Among the hottest, driest, and fastest-growing areas in the country, Yuma (pop. 97,908) was first settled in the 1770s at the site of one of the few good crossings along the Colorado River. Dozens of decaying old adobe buildings around town testify to Yuma’s lengthy history, and a select few places are preserved as historic parks. The Yuma Quartermaster Depot State Historic Park (928/783-0071, daily Oct.-May, Tues.-Sun. June-Sept. $6), along the river and I-8 at the north end of 4th Avenue, includes buildings that have been restored to their appearance prior to the arrival of the railroad in 1877, when supplies for U.S. troops throughout the Southwest arrived here by steamboat from the Gulf of California.
Around the time the railroad arrived, a full century after its founding by Spanish missionaries, Yuma was the site of Arizona Territory’s main prison. Convicts struggled in the 120°F (49°C) heat to build the stone and adobe prison, which earned a reputation as the “Hellhole of Arizona,” due in large part to the summer heat and the brutality of its regime, though park rangers emphasize the fact that prisoners had access to a library and other facilities unusual at the time. It operated 33 years until it was closed in 1909 and is now preserved as the state-run Yuma Territorial Prison State Historic Park (928/783-4771, daily 9am-5pm daily Oct.-May, Thurs.-Mon. June-Sept., $8), well posted along the north side of I-8 at the North 4th Avenue exit; the site consists of a few of the cells and the main gate, as well as a small museum.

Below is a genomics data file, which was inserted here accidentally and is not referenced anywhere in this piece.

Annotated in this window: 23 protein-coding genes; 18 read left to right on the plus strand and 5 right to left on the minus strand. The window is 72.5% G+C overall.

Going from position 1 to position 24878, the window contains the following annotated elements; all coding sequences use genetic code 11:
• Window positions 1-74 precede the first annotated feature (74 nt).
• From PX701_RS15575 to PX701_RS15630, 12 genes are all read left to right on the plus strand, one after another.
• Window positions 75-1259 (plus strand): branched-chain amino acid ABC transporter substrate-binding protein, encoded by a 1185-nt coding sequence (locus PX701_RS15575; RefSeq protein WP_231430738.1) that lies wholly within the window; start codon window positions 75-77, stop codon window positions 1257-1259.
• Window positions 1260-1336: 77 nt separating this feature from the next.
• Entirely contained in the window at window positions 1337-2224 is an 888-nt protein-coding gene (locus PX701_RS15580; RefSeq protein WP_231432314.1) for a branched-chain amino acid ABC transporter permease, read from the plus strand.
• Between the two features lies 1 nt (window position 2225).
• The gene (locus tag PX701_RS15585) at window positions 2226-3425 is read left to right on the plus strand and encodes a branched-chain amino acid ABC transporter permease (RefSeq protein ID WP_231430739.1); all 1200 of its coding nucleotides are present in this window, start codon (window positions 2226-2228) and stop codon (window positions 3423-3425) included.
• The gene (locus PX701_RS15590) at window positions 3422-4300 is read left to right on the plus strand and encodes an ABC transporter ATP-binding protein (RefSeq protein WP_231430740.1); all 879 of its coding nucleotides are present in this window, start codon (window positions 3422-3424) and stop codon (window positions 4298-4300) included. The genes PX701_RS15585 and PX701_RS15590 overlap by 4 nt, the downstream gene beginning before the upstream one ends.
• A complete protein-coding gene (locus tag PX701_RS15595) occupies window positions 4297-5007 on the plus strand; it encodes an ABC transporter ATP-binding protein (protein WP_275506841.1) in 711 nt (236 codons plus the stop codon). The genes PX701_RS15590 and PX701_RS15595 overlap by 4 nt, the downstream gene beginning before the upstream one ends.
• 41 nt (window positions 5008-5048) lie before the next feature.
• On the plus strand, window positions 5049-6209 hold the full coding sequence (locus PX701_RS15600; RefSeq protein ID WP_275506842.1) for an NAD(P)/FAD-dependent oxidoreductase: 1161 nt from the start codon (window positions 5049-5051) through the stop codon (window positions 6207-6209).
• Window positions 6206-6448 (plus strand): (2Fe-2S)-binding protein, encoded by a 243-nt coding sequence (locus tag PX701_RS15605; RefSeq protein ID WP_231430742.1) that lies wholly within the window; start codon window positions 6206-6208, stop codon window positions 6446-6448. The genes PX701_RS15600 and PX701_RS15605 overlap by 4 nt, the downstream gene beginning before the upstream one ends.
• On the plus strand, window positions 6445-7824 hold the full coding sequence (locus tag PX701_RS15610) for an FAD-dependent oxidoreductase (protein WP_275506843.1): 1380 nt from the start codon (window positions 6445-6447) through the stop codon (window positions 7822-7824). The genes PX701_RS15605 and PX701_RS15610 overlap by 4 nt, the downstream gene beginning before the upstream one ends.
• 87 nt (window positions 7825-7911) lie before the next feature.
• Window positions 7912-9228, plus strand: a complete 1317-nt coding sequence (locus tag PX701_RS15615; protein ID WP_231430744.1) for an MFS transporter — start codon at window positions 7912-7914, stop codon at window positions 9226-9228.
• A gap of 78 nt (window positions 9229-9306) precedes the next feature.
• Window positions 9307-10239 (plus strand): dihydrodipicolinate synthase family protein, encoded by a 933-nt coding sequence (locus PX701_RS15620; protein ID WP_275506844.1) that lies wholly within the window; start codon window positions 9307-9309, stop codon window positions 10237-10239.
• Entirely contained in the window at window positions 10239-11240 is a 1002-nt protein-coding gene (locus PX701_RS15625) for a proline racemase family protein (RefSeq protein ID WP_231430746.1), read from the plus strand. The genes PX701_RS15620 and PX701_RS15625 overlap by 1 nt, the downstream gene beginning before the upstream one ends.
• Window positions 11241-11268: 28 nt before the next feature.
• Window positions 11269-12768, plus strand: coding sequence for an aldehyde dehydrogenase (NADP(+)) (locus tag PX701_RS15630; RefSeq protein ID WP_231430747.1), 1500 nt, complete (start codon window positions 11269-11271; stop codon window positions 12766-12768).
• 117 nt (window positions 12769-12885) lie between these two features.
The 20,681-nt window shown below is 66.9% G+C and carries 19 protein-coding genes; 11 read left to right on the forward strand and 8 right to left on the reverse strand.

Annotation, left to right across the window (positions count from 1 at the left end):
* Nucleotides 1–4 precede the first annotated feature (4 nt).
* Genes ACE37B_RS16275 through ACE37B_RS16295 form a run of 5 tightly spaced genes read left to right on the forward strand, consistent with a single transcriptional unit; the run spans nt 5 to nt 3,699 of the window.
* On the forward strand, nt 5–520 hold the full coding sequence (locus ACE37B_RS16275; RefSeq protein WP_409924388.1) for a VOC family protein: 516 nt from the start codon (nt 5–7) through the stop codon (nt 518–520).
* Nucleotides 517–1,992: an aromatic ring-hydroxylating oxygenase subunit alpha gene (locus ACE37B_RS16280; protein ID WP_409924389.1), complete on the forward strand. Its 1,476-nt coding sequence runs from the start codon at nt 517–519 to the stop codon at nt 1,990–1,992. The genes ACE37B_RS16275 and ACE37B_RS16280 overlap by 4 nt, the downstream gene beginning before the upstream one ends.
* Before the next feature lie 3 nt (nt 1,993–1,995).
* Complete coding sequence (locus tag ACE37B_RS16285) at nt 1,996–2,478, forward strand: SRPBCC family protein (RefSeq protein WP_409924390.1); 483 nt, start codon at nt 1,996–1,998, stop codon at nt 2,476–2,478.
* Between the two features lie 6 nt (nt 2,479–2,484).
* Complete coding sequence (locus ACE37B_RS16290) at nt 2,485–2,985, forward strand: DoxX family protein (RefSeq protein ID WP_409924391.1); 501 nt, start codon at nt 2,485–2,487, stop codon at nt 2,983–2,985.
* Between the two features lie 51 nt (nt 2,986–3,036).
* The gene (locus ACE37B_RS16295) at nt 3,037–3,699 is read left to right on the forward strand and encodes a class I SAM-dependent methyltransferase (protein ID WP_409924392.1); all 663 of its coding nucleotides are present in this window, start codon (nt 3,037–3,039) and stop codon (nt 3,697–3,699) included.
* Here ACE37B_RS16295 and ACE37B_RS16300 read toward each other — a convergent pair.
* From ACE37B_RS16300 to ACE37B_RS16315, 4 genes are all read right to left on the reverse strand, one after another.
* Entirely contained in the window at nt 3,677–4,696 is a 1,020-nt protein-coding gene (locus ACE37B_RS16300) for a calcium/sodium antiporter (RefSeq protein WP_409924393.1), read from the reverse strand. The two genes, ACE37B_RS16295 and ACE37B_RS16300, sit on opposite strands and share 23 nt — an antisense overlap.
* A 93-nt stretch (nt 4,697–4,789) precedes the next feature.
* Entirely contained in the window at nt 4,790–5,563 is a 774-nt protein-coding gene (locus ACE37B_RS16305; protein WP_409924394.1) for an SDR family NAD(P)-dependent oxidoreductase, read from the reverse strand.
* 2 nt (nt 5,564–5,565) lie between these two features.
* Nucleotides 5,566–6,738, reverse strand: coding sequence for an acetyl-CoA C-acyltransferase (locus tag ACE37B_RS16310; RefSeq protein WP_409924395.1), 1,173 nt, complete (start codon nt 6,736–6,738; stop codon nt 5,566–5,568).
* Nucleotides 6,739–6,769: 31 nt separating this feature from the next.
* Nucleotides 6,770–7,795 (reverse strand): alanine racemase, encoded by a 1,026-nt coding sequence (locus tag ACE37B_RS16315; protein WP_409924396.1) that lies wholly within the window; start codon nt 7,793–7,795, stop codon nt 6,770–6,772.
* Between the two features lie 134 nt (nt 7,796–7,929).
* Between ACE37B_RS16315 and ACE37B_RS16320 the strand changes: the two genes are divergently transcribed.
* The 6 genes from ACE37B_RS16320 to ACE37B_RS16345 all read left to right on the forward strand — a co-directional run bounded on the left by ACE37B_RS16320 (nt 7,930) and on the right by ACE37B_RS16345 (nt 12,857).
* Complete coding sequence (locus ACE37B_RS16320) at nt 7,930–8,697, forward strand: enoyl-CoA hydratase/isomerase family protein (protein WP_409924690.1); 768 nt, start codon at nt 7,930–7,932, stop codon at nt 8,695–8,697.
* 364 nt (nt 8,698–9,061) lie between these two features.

From the prison, a rickety pedestrian-only steel bridge (formerly part of US-80) leads across the Colorado River to California and the St. Thomas Indian Mission Church on the Fort Yuma Quechan Indian Reservation.
Along with the usual national franchises, Yuma has a number of decent places to eat, ranging from world-class chorizo-and-eggs and chicken fried steak at Brownie’s Restaurant (1145 S. 4th Ave./old US-80, 928/783-7911) to the pool tables, burgers, and sandwiches at ancient Lutes Casino (221 S. Main St., 928/782-2192) in the historic old downtown area. Voted the “Best Place to Stop in Yuma” by the Arizona Republic newspaper, Lutes is a barnlike hall full of old photos, political posters, street signs, and all manner of junk, well worth a look at least for its passionately played domino games.
Along with the national chains, places to sleep in Yuma include the pleasant Econo Lodge Inn & Suites (2151 S. 4th Ave., 928/783-8311, around $50 and up), with palm trees, a nice pool, and a recliner in every room.